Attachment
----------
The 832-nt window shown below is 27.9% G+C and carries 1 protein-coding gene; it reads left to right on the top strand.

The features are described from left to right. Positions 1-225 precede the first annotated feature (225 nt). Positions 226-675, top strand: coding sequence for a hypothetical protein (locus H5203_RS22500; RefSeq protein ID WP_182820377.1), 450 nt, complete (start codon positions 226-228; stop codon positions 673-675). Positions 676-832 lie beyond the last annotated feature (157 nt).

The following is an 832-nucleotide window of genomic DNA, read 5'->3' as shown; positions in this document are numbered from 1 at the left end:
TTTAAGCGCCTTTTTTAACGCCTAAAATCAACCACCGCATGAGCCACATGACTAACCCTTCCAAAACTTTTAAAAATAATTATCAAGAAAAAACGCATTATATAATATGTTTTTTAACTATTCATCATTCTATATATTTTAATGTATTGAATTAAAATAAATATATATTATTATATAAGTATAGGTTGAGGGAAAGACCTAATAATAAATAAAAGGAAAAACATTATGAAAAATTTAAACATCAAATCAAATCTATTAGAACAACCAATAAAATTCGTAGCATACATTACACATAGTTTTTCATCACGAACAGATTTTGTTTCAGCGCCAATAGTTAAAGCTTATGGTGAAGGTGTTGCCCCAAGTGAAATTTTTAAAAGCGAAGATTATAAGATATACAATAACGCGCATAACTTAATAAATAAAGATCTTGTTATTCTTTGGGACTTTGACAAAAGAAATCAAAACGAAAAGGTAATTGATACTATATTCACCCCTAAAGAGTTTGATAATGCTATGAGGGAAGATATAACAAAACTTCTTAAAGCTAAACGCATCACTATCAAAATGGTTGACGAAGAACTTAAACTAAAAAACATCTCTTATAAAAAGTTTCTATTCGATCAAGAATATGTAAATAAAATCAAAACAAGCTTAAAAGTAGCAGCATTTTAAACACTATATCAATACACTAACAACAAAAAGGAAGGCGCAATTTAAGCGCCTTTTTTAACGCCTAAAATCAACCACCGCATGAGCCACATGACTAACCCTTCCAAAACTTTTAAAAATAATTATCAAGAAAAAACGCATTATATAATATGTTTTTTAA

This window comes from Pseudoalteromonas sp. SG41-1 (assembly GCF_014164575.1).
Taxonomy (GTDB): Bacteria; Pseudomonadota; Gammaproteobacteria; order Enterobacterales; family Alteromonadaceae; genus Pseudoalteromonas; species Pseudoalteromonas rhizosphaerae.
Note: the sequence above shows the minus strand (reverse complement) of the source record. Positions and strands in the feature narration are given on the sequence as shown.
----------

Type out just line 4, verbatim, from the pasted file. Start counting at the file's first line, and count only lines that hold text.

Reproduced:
TTTAAGCGCCTTTTTTAACGCCTAAAATCAACCACCGCATGAGCCACATGACTAACCCTTCCAAAACTTTTAAAAATAATTATCAAGAAAAAACGCATTATATAATATGTTTTTTAACTATTCATCATTCTATATATTTTAATGTATTGAATTAAAATAAATATATATTATTATATAAGTATAGGTTGAGGGAAAGACCTAATAATAAATAAAAGGAAAAACATTATGAAAAATTTAAACATCAAATCAAATCTATTAGAACAACCAATAAAATTCGTAGCATACATTACACATAGTTTTTCATCACGAACAGATTTTGTTTCAGCGCCAATAGTTAAAGCTTATGGTGAAGGTGTTGCCCCAAGTGAAATTTTTAAAAGCGAAGATTATAAGATATACAATAACGCGCATAACTTAATAAATAAAGATCTTGTTATTCTTTGGGACTTTGACAAAAGAAATCAAAACGAAAAGGTAATTGATACTATATTCACCCCTAAAGAGTTTGATAATGCTATGAGGGAAGATATAACAAAACTTCTTAAAGCTAAACGCATCACTATCAAAATGGTTGACGAAGAACTTAAACTAAAAAACATCTCTTATAAAAAGTTTCTATTCGATCAAGAATATGTAAATAAAATCAAAACAAGCTTAAAAGTAGCAGCATTTTAAACACTATATCAATACACTAACAACAAAAAGGAAGGCGCAATTTAAGCGCCTTTTTTAACGCCTAAAATCAACCACCGCATGAGCCACATGACTAACCCTTCCAAAACTTTTAAAAATAATTATCAAGAAAAAACGCATTATATAATATGTTTTTTAA